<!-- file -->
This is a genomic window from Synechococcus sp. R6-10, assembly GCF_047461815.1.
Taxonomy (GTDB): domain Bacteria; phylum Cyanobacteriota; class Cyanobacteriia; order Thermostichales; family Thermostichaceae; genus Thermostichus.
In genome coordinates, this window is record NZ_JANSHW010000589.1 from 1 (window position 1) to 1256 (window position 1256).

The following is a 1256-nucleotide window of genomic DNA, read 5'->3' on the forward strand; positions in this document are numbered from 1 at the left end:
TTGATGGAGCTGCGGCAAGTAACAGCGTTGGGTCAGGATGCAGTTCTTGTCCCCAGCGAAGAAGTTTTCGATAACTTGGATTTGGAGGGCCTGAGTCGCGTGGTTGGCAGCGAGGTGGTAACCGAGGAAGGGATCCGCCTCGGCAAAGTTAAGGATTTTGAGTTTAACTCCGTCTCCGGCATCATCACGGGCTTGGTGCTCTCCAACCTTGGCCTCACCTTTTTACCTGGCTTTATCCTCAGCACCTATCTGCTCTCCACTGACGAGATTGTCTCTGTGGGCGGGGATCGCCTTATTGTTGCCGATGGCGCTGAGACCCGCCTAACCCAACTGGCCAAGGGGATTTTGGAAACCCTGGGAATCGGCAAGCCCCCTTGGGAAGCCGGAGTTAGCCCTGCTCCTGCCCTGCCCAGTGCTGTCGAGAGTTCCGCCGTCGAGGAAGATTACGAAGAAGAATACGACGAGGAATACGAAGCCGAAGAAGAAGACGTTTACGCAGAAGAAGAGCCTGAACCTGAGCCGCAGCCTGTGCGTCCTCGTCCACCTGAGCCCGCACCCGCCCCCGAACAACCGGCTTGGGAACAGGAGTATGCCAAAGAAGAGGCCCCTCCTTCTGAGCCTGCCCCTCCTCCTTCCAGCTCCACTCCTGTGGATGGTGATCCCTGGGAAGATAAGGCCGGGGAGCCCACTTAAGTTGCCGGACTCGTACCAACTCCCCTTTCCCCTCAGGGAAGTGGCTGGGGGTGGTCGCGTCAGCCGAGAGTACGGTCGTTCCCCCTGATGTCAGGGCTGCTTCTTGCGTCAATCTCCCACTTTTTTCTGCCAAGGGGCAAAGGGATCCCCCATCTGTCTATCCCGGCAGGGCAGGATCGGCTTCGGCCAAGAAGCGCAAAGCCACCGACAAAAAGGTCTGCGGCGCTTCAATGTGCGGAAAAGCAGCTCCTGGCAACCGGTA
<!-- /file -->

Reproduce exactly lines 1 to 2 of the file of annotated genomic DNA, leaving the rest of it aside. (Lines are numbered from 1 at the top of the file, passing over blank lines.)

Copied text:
This is a genomic window from Synechococcus sp. R6-10, assembly GCF_047461815.1.
Taxonomy (GTDB): domain Bacteria; phylum Cyanobacteriota; class Cyanobacteriia; order Thermostichales; family Thermostichaceae; genus Thermostichus.